The paper has been well received by the students and staff, but our most recent edition was not received favorably by the Pebblebrook administration. Their negative reaction was in response to the fact that the front page article profiled two students who were facing the upcoming difficulties of being mothers and students simultaneously. According to e-mail correspondence obtained by a BrookSpeak editor under Georgia’s open records law (Ga. Code Ann. Secs. 50-18-70 to 50-18-77), on the same day Principal Randy Bynum objected to our front page article, he informed our adviser, Jonathan Stroud, that the class would be deleted from the 2005–2006 class schedule.

Principal Bynum also canceled the Literary Magazine class (also taught by Stroud) and a proposed Introduction to Journalism class. Directly before ordering that next year’s newspaper class be deleted, Bynum complained that the content of the newspaper was an ill representation of the school and would have preferred to see more articles about the “good things happening at Pebblebrook” on the front page. Five days later, in an e-mail to a BrookSpeak editor, Bynum justified his decision to delete all journalism courses by claiming that his reason for canceling the newspaper was due to budget cuts in the school district.

We, the staff of the Brookspeak newspaper, believe that the enclosed documents provide sufficient evidence that Principal Bynum’s decision was made in order to censor the newspaper and not due to budget cuts. We believe that this is a violation of our First Amendment rights. In a recent U.S. District Court decision, Dean v. Utica Community Schools; 345 F.Supp.2d 799 (E.D. Mich. 2004), the judge ruled that school officials could not censor a student publication without a valid educational reason. As a limited public forum, we believe Principal Bynum’s decision lacked a valid educational reason, and therefore is unconstitutional.

We are currently in contact with the Student Press Law Center in Washington, D.C. and have been advised of our rights in this matter. Please have a Cobb County School District lawyer review the enclosed materials. We believe he or she will come to the conclusion that the decision to delete Pebblebrook’s 2005-2006 journalism classes is indefensible.

By canceling the student newspaper class, Principal Bynum is violating students’ freedom of speech, and we hope you will reverse that decision. Furthermore, the school year ends in less than two weeks, which leaves us little time. Over fifty students have already gone through an application process and have been accepted into next year’s journalism program, but are unable to register because the classes have been deleted from the registration forms. We hope to receive a response in writing from you by the end of the school day tomorrow, May 11.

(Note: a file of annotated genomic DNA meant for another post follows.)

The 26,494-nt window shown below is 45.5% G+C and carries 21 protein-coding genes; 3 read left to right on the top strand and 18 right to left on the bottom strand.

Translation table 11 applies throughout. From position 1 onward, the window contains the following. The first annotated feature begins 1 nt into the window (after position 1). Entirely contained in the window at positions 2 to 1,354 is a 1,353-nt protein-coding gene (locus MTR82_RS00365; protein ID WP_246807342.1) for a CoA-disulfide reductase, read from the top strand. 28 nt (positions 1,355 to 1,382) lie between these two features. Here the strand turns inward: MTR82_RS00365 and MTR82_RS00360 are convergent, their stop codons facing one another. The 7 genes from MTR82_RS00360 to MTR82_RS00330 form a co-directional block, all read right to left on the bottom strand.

Should you decide to uphold Principal Bynum’s decision, we plan to send a press release, a copy of this letter and the enclosed e-mail to the local media in hopes of gaining the support of the community.

Respectfully yours,
BrookSpeak Editors

Rebekah Martin
Marilyn Thomas
Michaela Watkins
Meagan Maupin

[PDF Download of this also available]

Email Trail

[PDF Download of this also available]



From: Jonathan Stroud
To: Randy Bynum
CC: Rena Glaze
Date: Thursday - August 5, 2004 9:08 PM
Subject: Pebblebrook Newspaper

Mr. Bynum:

I wanted to thank you again for giving me the opportunity to teach at Pebblebrook. I’m truly excited to be working here. I’m sure you know that I will be reviving Pebblebrook’s newspaper this year. Dan Pennick was unable to answer some of my questions and told me that you are who I should talk to.

I have been advising publications for four years at Berkmar High School in Gwinnett, and have been very successful (last year, my students’ newspaper was named best in the state by the Georgia Scholastic Press Association). I expect to have similar success here at Pebblebrook (in a lot of ways, Pebblebrook is a very similar school to Berkmar). More importantly, many of my former students are pursuing journalism degrees at some of the country’s most prestigious journalism schools.

The reason I tell you about these things is to illustrate what an asset quality publications can be for a high school. In order to make these publications successful, the students need some basic equipment. Right now, we have very little technology that can be dedicated to the new publication classes. Kirk Checkwood and Dan have been able to help me find a couple of old Apple computers that were used in the past by the newspaper staff. We could really use a couple of newer Apple computers that can run some current software. We also need copies of current desktop publishing software (Mac versions of Adobe InDesign or Pagemaker), photography software (Photoshop) and Microsoft Word for Mac.